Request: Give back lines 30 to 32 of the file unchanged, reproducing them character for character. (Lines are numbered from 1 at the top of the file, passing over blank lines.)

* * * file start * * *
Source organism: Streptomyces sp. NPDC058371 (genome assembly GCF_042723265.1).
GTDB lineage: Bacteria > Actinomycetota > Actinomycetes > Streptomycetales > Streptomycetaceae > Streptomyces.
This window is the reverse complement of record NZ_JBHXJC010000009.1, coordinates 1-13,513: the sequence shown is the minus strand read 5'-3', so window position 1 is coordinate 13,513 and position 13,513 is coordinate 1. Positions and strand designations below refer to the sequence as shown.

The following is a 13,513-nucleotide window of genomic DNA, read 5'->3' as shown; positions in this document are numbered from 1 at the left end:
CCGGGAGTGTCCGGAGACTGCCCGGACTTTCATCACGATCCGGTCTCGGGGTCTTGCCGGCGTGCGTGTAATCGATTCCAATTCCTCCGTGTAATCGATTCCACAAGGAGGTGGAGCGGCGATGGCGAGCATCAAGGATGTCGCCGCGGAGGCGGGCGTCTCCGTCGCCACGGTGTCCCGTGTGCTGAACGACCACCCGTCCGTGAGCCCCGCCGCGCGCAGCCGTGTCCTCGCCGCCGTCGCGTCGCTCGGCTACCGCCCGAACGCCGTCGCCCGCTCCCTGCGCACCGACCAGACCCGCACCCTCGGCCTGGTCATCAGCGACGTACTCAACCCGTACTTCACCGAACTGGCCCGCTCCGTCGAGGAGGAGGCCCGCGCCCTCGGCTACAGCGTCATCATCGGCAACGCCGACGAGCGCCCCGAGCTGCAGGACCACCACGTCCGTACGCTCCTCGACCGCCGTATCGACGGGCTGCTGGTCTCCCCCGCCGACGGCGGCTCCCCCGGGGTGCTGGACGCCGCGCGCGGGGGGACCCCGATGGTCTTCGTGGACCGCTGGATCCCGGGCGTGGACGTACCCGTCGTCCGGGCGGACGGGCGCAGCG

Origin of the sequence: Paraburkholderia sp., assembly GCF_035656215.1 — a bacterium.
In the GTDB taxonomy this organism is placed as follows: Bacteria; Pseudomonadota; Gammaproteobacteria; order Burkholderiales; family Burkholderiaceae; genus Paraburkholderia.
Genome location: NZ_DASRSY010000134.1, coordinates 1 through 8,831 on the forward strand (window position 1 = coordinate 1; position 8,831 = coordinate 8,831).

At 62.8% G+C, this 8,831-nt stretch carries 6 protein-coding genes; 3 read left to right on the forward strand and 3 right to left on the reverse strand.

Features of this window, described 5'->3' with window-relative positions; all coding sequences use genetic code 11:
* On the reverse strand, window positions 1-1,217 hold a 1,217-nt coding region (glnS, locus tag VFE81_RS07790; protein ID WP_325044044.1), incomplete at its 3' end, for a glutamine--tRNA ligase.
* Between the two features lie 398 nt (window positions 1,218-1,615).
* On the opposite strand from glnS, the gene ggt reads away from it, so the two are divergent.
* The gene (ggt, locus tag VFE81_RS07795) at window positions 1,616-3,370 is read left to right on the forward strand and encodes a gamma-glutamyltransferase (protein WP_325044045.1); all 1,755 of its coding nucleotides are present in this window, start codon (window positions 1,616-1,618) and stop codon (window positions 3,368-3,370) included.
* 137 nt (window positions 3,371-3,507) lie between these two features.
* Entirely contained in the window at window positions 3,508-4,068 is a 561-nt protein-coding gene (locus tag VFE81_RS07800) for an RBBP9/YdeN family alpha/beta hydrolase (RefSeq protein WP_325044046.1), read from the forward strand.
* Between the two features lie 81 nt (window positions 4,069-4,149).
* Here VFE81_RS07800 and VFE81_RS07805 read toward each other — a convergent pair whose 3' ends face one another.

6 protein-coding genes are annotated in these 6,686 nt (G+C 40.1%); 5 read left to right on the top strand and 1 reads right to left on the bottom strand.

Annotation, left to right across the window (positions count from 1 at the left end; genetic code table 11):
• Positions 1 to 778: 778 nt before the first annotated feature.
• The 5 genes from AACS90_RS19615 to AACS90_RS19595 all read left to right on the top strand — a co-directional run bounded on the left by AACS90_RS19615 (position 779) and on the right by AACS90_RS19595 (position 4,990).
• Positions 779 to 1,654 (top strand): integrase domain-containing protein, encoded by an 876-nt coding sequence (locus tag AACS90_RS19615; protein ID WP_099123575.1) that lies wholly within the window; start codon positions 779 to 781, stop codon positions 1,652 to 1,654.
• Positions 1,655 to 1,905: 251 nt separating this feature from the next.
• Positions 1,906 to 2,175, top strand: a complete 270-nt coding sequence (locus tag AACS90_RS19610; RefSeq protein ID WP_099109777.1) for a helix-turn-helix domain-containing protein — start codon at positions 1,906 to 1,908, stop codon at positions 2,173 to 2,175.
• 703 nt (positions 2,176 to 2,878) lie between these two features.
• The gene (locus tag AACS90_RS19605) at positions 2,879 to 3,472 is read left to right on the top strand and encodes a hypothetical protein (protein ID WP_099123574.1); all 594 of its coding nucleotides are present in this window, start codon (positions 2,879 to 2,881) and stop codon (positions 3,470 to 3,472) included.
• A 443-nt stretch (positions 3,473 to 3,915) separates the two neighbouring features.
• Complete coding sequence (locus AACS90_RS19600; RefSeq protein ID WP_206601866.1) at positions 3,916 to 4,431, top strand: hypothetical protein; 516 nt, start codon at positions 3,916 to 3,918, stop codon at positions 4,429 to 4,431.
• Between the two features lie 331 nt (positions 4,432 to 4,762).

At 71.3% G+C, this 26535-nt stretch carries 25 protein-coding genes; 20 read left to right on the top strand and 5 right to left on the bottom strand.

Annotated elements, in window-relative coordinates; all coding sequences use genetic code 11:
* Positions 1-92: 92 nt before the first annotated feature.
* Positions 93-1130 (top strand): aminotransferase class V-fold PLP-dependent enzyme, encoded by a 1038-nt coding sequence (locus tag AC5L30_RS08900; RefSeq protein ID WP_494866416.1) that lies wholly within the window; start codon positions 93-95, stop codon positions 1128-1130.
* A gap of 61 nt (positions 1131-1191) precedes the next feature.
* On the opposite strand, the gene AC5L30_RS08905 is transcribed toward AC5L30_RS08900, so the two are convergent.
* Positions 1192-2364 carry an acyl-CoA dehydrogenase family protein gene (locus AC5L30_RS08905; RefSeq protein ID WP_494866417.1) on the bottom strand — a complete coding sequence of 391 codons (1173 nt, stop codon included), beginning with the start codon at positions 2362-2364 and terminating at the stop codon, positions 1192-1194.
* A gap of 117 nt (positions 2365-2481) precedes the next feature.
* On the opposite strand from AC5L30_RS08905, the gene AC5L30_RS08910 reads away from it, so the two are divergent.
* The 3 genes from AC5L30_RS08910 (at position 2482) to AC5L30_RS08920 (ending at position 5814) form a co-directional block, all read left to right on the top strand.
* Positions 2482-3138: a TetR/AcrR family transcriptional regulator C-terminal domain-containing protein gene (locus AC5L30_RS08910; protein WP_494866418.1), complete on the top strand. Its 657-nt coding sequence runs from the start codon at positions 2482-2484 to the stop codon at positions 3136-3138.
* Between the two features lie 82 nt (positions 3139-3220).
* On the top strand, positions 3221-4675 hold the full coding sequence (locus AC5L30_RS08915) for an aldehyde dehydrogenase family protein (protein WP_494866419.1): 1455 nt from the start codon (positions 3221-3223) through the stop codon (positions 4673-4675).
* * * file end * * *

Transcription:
• Between the two features lie 331 nt (positions 4,432 to 4,762).

At 71.3% G+C, this 26535-nt stretch carries 25 protein-coding genes; 20 read left to right on the top strand and 5 right to left on the bottom strand.

Annotated elements, in window-relative coordinates; all coding sequences use genetic code 11: